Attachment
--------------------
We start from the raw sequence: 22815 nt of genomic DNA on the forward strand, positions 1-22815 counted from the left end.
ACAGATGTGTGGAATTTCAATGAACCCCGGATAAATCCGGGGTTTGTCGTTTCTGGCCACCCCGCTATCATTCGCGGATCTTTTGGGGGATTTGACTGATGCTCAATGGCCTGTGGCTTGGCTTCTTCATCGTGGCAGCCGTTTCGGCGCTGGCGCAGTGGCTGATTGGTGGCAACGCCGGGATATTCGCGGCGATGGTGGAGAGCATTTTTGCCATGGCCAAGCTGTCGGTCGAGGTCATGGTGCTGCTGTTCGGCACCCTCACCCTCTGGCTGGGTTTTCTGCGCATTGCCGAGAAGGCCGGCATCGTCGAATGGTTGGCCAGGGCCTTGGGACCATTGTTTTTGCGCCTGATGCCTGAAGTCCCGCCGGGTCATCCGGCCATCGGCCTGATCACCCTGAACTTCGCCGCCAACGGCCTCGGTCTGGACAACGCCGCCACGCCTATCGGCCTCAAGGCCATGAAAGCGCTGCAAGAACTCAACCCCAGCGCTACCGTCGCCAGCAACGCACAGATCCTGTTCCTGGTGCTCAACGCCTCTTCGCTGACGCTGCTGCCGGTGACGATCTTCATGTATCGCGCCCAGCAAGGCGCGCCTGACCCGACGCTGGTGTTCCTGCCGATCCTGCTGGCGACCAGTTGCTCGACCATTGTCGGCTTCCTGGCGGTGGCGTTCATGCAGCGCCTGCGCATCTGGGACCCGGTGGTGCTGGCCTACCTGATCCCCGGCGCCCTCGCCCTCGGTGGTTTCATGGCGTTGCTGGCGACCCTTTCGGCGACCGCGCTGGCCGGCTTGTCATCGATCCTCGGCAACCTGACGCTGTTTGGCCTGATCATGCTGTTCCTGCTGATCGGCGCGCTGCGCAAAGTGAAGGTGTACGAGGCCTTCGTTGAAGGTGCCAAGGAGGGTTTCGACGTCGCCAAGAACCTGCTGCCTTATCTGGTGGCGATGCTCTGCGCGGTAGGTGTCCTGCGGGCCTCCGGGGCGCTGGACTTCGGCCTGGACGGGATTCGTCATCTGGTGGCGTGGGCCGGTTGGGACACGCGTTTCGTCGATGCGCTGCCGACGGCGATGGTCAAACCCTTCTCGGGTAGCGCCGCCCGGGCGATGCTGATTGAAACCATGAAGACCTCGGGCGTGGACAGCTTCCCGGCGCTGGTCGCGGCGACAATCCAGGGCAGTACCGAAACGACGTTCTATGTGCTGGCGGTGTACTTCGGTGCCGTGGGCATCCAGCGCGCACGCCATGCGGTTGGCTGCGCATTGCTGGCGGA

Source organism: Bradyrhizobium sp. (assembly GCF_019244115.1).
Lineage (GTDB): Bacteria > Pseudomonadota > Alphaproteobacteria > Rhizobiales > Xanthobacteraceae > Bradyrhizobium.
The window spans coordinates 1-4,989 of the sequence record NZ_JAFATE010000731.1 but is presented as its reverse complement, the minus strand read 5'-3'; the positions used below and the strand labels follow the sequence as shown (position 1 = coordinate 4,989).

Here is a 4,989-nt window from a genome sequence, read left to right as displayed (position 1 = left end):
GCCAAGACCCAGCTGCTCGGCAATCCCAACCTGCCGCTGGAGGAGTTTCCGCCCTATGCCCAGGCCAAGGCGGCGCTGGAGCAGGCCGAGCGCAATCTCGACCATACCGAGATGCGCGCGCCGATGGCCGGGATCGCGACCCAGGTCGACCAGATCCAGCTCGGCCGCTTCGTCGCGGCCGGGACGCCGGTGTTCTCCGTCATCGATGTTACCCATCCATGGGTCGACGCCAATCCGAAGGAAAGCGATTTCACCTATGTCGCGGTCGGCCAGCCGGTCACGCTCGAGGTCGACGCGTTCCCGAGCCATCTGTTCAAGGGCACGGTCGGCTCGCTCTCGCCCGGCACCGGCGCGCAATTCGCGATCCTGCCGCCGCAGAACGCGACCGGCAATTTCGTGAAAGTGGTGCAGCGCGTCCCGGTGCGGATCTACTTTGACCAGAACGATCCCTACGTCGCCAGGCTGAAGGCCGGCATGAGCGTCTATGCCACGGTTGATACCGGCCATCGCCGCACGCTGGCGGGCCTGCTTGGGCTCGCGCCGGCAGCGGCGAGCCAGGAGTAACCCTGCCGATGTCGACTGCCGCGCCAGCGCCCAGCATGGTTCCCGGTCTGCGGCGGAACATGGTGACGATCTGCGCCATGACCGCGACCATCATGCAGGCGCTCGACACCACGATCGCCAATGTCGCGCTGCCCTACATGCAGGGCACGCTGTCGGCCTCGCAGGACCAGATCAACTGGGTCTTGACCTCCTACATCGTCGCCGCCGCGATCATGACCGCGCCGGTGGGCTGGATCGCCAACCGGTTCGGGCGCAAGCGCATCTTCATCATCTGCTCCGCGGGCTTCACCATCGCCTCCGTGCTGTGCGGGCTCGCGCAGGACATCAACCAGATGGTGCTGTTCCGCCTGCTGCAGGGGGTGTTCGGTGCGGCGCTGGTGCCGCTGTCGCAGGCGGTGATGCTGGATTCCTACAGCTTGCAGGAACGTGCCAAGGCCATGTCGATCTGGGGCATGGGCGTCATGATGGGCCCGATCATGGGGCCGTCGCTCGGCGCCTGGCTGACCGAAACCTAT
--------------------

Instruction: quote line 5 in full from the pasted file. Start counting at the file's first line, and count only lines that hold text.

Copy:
The window spans coordinates 1-4,989 of the sequence record NZ_JAFATE010000731.1 but is presented as its reverse complement, the minus strand read 5'-3'; the positions used below and the strand labels follow the sequence as shown (position 1 = coordinate 4,989).